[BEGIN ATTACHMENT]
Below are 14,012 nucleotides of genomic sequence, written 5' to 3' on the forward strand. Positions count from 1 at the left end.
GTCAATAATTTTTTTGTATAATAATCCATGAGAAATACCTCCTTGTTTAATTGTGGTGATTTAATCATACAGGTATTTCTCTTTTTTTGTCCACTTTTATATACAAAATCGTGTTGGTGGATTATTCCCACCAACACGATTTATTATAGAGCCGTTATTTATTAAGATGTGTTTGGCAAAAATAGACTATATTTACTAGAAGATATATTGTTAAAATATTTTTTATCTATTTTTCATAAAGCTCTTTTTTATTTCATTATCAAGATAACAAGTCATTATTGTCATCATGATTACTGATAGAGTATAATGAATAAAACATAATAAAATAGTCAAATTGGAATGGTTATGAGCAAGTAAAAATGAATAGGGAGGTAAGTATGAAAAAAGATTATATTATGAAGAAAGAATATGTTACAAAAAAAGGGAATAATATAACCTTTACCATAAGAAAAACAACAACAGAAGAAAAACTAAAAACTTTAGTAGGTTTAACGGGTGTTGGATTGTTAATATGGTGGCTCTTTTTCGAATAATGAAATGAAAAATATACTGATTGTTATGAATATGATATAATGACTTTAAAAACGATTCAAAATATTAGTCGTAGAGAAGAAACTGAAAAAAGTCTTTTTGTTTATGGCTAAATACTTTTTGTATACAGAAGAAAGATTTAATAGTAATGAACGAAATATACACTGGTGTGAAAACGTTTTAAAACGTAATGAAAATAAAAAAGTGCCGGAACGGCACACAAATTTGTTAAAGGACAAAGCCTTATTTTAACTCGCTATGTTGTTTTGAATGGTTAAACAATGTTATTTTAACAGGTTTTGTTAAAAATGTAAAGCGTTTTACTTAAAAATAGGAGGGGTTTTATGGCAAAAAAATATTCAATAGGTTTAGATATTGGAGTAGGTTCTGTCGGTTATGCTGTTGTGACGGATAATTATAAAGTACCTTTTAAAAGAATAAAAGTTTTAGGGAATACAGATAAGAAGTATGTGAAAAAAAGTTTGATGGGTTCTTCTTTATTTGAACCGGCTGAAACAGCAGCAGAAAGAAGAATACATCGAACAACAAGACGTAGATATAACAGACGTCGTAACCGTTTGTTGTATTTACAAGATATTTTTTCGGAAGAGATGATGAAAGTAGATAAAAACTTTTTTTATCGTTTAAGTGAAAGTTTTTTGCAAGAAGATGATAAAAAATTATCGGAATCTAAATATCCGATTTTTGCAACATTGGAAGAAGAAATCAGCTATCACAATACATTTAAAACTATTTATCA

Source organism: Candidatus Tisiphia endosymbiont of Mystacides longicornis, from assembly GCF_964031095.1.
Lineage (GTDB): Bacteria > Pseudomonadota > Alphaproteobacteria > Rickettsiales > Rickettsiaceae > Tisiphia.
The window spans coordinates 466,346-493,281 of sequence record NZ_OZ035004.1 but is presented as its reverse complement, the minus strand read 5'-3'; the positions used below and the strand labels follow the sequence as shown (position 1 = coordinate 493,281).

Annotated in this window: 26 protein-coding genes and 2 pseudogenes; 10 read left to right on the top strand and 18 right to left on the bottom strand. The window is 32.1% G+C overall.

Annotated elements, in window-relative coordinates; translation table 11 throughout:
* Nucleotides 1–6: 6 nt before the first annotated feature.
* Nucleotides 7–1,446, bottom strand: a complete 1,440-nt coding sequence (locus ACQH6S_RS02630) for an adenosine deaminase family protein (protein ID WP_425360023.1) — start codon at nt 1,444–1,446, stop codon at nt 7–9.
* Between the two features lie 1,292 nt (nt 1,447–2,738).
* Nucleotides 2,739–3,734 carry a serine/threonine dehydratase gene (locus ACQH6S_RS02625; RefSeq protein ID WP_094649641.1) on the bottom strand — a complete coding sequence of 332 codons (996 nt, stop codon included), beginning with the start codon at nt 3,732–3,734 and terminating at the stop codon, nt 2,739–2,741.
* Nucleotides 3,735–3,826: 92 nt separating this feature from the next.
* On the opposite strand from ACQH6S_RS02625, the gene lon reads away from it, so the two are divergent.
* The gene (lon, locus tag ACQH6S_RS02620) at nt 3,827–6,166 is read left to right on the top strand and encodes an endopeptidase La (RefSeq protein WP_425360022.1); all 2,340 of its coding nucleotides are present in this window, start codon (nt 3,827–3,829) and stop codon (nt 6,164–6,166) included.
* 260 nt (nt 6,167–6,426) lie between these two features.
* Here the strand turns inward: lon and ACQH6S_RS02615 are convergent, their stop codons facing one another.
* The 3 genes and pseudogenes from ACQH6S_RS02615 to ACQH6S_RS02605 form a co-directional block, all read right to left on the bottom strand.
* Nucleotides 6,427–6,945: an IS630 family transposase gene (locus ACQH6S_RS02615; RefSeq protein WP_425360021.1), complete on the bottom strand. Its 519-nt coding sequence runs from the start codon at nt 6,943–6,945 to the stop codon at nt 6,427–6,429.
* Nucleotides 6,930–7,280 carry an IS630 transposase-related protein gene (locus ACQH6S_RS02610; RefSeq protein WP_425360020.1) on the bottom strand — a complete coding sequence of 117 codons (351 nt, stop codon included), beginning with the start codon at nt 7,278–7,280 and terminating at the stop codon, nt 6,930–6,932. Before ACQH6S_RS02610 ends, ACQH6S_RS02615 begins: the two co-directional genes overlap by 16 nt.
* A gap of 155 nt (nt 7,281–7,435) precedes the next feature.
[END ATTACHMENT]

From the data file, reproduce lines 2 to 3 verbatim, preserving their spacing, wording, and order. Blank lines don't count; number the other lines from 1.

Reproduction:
GTCAATAATTTTTTTGTATAATAATCCATGAGAAATACCTCCTTGTTTAATTGTGGTGATTTAATCATACAGGTATTTCTCTTTTTTTGTCCACTTTTATATACAAAATCGTGTTGGTGGATTATTCCCACCAACACGATTTATTATAGAGCCGTTATTTATTAAGATGTGTTTGGCAAAAATAGACTATATTTACTAGAAGATATATTGTTAAAATATTTTTTATCTATTTTTCATAAAGCTCTTTTTTATTTCATTATCAAGATAACAAGTCATTATTGTCATCATGATTACTGATAGAGTATAATGAATAAAACATAATAAAATAGTCAAATTGGAATGGTTATGAGCAAGTAAAAATGAATAGGGAGGTAAGTATGAAAAAAGATTATATTATGAAGAAAGAATATGTTACAAAAAAAGGGAATAATATAACCTTTACCATAAGAAAAACAACAACAGAAGAAAAACTAAAAACTTTAGTAGGTTTAACGGGTGTTGGATTGTTAATATGGTGGCTCTTTTTCGAATAATGAAATGAAAAATATACTGATTGTTATGAATATGATATAATGACTTTAAAAACGATTCAAAATATTAGTCGTAGAGAAGAAACTGAAAAAAGTCTTTTTGTTTATGGCTAAATACTTTTTGTATACAGAAGAAAGATTTAATAGTAATGAACGAAATATACACTGGTGTGAAAACGTTTTAAAACGTAATGAAAATAAAAAAGTGCCGGAACGGCACACAAATTTGTTAAAGGACAAAGCCTTATTTTAACTCGCTATGTTGTTTTGAATGGTTAAACAATGTTATTTTAACAGGTTTTGTTAAAAATGTAAAGCGTTTTACTTAAAAATAGGAGGGGTTTTATGGCAAAAAAATATTCAATAGGTTTAGATATTGGAGTAGGTTCTGTCGGTTATGCTGTTGTGACGGATAATTATAAAGTACCTTTTAAAAGAATAAAAGTTTTAGGGAATACAGATAAGAAGTATGTGAAAAAAAGTTTGATGGGTTCTTCTTTATTTGAACCGGCTGAAACAGCAGCAGAAAGAAGAATACATCGAACAACAAGACGTAGATATAACAGACGTCGTAACCGTTTGTTGTATTTACAAGATATTTTTTCGGAAGAGATGATGAAAGTAGATAAAAACTTTTTTTATCGTTTAAGTGAAAGTTTTTTGCAAGAAGATGATAAAAAATTATCGGAATCTAAATATCCGATTTTTGCAACATTGGAAGAAGAAATCAGCTATCACAATACATTTAAAACTATTTATCA

Source organism: Candidatus Tisiphia endosymbiont of Mystacides longicornis, from assembly GCF_964031095.1.